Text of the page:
The title may have caught your attention! I hope so. It is the title of a book by Caroline E. Janney, Burying The Dead But Not The Past, subtitled Ladies Memorial Associations and the Lost Cause. I picked my autographed copy up at the Confederate Museum in Richmond.
We all know the mettle of Southern women was tempered and tested during the hardships of The War. These stalwart women banded together into groups for more effective service. In Montgomery there was the Laides' Aid Societyand the Ladies Hebrew Sewing and Benevolent Society, as well as various Hospital societies.
The Historic and Monumental Association of Alabama was founded November 23, 1865 by a group of prominent Alabama men. The main purpose was to erect a monument on the Capitol grounds; however the more immediate problem became the condition of the cemeteries where shallow graves were being washed away by rains.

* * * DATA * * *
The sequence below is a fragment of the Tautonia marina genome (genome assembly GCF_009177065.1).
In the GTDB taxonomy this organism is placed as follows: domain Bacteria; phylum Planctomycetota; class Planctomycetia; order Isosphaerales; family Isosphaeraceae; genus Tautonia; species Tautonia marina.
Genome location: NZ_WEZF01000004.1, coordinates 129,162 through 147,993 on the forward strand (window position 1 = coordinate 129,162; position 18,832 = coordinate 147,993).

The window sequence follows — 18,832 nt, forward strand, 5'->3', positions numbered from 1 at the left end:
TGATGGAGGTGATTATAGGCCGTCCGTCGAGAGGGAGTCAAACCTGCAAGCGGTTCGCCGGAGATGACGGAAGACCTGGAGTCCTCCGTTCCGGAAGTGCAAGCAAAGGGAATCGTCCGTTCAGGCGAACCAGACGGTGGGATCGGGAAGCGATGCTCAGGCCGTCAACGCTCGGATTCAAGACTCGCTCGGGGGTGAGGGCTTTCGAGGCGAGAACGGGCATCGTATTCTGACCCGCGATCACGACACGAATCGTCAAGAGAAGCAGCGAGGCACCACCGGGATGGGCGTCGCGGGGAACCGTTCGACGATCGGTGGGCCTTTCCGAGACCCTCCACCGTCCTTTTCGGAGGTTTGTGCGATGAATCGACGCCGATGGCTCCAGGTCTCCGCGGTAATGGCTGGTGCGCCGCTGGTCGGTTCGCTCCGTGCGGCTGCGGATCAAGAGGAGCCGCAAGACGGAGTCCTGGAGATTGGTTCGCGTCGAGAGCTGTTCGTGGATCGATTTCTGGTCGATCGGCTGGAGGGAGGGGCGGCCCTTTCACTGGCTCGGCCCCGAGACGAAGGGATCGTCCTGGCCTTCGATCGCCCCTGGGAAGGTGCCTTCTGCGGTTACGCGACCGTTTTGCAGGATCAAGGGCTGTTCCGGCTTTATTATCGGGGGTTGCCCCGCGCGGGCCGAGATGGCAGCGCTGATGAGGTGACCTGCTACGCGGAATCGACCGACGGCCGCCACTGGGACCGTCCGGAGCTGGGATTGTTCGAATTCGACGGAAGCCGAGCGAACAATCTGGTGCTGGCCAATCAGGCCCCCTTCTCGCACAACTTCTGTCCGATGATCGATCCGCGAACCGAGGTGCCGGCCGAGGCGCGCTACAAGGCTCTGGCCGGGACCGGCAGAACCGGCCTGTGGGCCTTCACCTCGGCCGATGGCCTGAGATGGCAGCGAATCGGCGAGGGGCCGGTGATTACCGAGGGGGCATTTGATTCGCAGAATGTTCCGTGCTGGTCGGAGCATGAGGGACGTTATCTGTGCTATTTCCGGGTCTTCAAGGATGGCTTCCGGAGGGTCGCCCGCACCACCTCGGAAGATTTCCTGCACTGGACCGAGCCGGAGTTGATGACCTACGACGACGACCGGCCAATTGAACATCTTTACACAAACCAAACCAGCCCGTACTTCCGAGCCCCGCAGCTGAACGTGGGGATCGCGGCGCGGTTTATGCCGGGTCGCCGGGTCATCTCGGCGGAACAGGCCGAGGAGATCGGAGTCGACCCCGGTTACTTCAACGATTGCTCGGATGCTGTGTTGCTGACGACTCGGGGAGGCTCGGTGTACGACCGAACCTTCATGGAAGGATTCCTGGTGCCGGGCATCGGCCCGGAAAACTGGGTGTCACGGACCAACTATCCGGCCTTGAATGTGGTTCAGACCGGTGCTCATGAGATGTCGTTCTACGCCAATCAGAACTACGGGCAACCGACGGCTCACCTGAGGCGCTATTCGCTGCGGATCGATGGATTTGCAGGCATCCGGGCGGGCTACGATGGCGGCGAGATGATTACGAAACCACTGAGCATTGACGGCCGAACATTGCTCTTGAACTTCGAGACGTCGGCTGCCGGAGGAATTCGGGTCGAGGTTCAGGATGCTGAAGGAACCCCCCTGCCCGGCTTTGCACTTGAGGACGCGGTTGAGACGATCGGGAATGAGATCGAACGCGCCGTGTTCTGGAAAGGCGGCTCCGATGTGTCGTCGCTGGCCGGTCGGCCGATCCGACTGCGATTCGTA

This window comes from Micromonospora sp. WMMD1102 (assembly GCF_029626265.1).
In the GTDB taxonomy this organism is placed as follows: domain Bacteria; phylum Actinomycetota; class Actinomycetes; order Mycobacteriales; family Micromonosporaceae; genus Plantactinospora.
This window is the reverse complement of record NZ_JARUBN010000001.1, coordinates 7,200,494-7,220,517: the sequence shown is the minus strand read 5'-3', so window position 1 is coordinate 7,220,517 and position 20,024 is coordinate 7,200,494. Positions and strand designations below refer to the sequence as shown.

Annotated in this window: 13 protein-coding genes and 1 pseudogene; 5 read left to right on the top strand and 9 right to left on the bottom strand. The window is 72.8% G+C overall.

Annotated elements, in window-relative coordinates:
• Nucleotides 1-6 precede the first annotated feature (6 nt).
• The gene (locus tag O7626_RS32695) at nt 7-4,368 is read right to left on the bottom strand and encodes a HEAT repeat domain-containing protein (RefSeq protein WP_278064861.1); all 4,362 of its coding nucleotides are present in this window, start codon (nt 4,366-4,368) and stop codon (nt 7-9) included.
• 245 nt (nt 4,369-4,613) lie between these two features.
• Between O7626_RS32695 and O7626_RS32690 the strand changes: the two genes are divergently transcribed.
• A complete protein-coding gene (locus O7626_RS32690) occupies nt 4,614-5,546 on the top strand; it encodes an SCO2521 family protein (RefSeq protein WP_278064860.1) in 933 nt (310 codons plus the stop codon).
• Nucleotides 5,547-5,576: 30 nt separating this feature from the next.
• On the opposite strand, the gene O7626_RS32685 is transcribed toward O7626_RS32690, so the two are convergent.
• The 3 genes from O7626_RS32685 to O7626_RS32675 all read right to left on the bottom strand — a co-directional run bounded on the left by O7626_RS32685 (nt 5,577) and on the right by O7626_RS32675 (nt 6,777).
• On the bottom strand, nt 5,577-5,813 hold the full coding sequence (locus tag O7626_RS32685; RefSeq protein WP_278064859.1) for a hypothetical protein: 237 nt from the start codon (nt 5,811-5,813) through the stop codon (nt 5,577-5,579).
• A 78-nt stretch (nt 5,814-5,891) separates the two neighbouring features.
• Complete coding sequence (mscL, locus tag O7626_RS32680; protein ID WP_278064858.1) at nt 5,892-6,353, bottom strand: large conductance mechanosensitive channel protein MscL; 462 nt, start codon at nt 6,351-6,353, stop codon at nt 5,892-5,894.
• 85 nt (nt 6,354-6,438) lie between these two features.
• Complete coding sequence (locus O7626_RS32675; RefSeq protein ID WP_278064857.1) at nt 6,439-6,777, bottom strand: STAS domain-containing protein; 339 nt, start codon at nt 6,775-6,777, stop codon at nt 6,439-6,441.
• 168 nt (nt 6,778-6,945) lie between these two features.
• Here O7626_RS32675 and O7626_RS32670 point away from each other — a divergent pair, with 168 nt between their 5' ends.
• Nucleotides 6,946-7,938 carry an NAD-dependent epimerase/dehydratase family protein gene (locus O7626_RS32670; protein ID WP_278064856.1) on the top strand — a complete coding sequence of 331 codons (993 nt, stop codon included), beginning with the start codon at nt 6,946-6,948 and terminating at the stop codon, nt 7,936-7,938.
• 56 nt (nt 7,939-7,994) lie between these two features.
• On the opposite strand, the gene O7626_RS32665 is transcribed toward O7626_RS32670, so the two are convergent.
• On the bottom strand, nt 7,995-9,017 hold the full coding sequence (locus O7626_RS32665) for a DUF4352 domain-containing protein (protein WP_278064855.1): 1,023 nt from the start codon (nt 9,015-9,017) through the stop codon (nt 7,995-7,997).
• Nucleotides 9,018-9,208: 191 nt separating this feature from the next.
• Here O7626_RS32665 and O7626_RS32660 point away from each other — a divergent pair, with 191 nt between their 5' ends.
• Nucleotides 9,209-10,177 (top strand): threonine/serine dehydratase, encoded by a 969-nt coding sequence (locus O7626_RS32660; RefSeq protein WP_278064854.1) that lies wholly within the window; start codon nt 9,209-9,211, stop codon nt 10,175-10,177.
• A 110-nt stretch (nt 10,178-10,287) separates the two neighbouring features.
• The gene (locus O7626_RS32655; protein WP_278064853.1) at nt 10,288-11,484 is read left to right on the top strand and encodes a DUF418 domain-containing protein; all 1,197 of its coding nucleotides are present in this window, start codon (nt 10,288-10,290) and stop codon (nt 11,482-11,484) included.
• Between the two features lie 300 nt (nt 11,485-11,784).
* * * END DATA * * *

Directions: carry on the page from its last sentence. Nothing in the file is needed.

The ladies of Montgomery soon began to devise ways to raise money to have the remains of Alabama soldiers properly buried. The Ladies Society for the Burial of Deceased Alabama Soldiers came into being. This soon became the Ladies Memorial Association.
This group helped raise the money to complete the Confederate Monument which I wrote about in my blog of 11/15 and 11/21. They arranged headstones for 800 soldiers, and a monument and a chapel were built in Oakwood cemetery. The Chapel/Pavilion is still used today for the Confederate Memorial Day ceremonies each April 26, which have continued unbroken from 1866 until today. The Ladies Memorial Association of Montgomery is alive and well under the leadership of their energetic President, Leslie Kirk. Google them at Ladies Memorial Association in Montgomery AL.